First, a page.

Sexton offers the reader an intimate view of the emotional anguish that characterized her life. She made the experience of being a woman a central issue in her poetry, and though she endured criticism for bringing subjects such as menstruation, abortion, and drug addiction into her work, her skill as a poet transcended the controversy over her subject matter.

Sunday, April 13, 2008

National Poetry Month, Day #12 & #13: Kaia Sand and Wislawa Symborska

I've never read Kaia Sand before I found this poem in The McSweeney's Book of Poets Picking Poets, about 10 minutes ago. And I love it. There's a little synchronicity in that the other day at writing group, I wrote about being on a horse and getting to the edge of the field, and at the edge of the field you see "ten more fields followed by ten more followed by ten more." In the McSweeney's book, she is at the end of a poem tree that begins with Michael Ondaatje and moves through four poets before landing on her.

The President Probably Talks
by Kaia Sand

the president probably talks to someone every day

sometimes his lips are moving, but our volume’s too low

sometimes his voice is a tenth the volume of mine

sometimes his voice trembles inside my ten voices

sometimes his ten words devalue the currency

sometimes we promise

sometimes someone looks into someone’s eyes for truth

sometimes we think we see it

in someone’s ten coughs, tuberculosis is passed from cot to cot

sometimes ten walls separate me from two people making one decision

somewhere somehow ten women join ten women join ten women and march

my ten voices are still talking

somewhere in this city, ten meals in ten days is a boon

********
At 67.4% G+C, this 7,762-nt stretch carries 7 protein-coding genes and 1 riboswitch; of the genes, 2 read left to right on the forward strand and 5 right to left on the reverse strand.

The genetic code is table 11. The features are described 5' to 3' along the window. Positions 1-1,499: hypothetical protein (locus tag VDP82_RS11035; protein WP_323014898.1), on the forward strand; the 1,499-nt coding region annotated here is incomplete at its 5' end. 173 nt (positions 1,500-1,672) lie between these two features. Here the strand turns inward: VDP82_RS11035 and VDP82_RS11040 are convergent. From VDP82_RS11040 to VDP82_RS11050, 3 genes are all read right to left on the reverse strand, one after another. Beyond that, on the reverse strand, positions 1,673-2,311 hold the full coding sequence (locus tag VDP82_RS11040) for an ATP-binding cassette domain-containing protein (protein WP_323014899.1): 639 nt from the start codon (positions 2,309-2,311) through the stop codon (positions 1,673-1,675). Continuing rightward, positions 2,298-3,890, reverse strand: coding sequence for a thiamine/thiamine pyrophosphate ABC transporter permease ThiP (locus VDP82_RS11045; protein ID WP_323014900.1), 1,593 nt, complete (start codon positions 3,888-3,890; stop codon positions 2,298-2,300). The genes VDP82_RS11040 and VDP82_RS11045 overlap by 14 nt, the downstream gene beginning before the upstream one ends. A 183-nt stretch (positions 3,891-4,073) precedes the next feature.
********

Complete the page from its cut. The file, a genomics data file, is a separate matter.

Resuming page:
sometimes senators dine together

sometimes ten layoffs boom the business

sometimes we promise our poor

sometimes I feel like a holy ten-voice roller

in some sudden kiss, courage intensifies ten-fold

sometimes ten men join ten women join tens and tens and tens

sometimes someone somewhere hears this


Here's a poem by Polish poet Wislawa Szymborska
(I'm going to include two translations here. I read somewhere that this poem, "Could Have," is about Holocaust survivors. I've read it over and over and I couldn't see it/feel it. It reads to me as an almost tongue-in-cheek poem about how we like to make sense of surviving, in general, make sense of accidents perhaps, believe in coincidence and meaning in the seemingly random unfolding of things. Then I found "Any Case," clearly the same poem, but translated so very differently. THAT ONE reads like it could be about Holocaust survivors. Here are both of them, if you care to compare and let me know what you think--the difference is subtle, but it is there, especially at the very end.)

Could Have
[trans. by Stanislaw Baranczak and Clare Cavanagh]

It could have happened.
It had to happen.
It happened earlier. Later.
Nearer. Farther off.
It happened, but not to you.

You were saved because you were the first.
You were saved because you were the last.
Alone. With others.
On the right. On the left.
Because it was raining. Because of the shade.
Because the day was sunny.

You were in luck--there was a forest.
You were in luck--there were no trees.
You were in luck--a rake, a hook, a beam, a brake,
A jamb, a turn, a quarter-inch, an instant...

So you're here? Still dizzy from
another dodge, close shave, reprieve?
One hole in the net and you slipped through?
I couldn't be more shocked or speechless.
how your heart pounds inside me.

Any Case
[transl Grazyna Drabik and Sharon Olds]

It could have happened.
It had to happen.
It happened earlier. Later.
Closer. Farther away.
It happened, but not to you.

You survived because you were first.
You survived because you were last.
Because alone. Because the others.
Because on the left. Because on the right.
Because it was raining. Because it was sunny.
Because a shadow fell.

Luckily there was a forest.
Luckily there were no trees.
Luckily a rail, a hook, a beam, a brake,
A frame, a turn, an inch, a second.